Power Law vs Bell Curve in Investing
In the world of investment, knowing your distribution is hyper-critical. It sounds mathematical, but understanding the dynamics of "Power Law" vs "Bell Curve" is important for investors navigating between the public and private capital markets.
Investing in public assets: Bell Curve dominance 🔔
In public markets, investment returns often follow a Gaussian curve distribution. This means that most returns cluster around the mean, with fewer outliers at both extremes. This pattern is driven by market efficiency, regulatory frameworks, and a large number of participants, which results in a distribution in which extreme successes or failures are less common.
Investing in the Private Market: Power Law Arena 💪
Conversely, private markets typically exhibit a power law distribution. This phenomenon is where a small number of investments earn disproportionately high returns, dwarfing the majority of investments that earn low or even negative returns. Key factors contributing to this include:
- Availability of liquidation preference: this refers to the order in which investors receive payouts in the event of liquidity, where first investors receive their capital back before management and founders do, due to the fact a professional fund manager
- Lack of liquidity. Private markets are highly illiquid, meaning investments are often held for longer periods and exit opportunities are fewer and farther apart.
- Risk-return profile. Most public companies are much less risky in nature, due to the fact that in order to be listed on the stock exchange, you need to have hundreds of millions of dollars in revenue (sometimes, of course, there are less mature businesses), which greatly increases the predictability of their results and reduces the risk of bankruptcy. Private investments, especially in earlier-stage companies, are inherently much riskier, but the potential for huge returns is significant for those who do well.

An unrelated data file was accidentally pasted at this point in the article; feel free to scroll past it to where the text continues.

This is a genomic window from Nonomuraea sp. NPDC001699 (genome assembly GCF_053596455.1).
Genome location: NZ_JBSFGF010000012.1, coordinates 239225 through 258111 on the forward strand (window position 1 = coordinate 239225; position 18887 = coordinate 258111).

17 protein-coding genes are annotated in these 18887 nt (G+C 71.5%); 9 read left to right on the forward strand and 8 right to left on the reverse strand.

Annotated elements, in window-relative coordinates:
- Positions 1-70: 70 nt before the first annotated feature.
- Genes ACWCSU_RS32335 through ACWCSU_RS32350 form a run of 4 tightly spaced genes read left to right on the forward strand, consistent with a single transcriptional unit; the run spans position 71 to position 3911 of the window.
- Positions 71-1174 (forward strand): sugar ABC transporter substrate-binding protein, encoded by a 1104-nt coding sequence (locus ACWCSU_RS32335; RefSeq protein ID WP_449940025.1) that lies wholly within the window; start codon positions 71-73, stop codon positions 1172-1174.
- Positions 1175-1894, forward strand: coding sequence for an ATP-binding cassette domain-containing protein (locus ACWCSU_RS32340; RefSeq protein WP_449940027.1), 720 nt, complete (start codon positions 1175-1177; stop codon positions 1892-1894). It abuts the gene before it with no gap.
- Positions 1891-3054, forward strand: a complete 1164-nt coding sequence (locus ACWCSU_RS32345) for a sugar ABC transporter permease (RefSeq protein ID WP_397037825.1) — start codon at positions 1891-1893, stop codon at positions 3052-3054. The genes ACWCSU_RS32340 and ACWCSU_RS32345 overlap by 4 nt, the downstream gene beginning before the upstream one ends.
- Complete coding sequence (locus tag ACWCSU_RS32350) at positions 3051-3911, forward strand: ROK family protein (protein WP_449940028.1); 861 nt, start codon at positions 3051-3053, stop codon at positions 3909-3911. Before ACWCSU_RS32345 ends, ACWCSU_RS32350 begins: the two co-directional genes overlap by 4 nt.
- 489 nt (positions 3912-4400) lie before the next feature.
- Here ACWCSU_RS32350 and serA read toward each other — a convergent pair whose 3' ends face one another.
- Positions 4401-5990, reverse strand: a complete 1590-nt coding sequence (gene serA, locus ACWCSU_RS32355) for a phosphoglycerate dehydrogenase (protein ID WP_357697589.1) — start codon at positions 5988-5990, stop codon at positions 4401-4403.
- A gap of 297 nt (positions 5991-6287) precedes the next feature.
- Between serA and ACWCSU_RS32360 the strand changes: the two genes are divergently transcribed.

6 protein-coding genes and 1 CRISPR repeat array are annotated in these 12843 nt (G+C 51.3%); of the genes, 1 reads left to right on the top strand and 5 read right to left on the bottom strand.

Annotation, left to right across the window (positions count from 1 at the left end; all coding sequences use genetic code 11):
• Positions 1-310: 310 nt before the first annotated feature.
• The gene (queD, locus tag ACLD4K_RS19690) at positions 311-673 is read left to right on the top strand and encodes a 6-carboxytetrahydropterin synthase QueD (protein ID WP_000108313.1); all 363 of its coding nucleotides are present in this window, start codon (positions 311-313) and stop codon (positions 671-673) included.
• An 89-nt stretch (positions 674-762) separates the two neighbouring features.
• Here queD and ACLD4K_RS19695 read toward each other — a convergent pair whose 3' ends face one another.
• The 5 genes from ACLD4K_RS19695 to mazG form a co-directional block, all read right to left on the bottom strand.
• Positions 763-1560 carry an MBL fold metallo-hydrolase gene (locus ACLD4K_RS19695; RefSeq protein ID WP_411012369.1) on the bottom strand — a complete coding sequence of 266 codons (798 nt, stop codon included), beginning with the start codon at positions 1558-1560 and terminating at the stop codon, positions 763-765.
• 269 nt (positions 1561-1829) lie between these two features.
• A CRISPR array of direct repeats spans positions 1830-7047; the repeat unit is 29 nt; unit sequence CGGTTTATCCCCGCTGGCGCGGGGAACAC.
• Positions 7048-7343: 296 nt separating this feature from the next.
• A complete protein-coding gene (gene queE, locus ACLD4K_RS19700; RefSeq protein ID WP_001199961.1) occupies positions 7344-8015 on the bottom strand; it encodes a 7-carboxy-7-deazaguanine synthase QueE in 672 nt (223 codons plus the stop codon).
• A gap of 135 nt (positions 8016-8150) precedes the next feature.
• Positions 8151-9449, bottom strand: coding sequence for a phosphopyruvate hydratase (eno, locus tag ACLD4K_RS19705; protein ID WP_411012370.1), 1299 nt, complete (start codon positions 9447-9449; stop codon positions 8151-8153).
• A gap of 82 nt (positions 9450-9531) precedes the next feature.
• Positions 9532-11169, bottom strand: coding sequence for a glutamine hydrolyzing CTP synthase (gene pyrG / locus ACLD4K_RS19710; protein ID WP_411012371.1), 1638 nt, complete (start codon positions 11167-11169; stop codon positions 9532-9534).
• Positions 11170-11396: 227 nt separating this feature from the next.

Implications for risk, return, and volatility of results
The different distributions in the public and private markets create unique risk profiles. In the public market, risks are more predictable and moderate, while in private markets the risks are higher, with a greater likelihood of both significant gains (🦄) and losses.
Understanding these different dynamics is critical for investors. While the Bell Curve provides a more stable and predictable investment landscape (which in turn makes the variance in fund manager performance much smaller), the Power Law opens up opportunities for significant growth, albeit at higher risk (which makes the variance in fund manager performance much smaller) but with several times higher volatility.
Investors should align their strategies with their risk tolerance and investment objectives, recognizing that the drivers behind these allocations are fundamental to the nature of each market.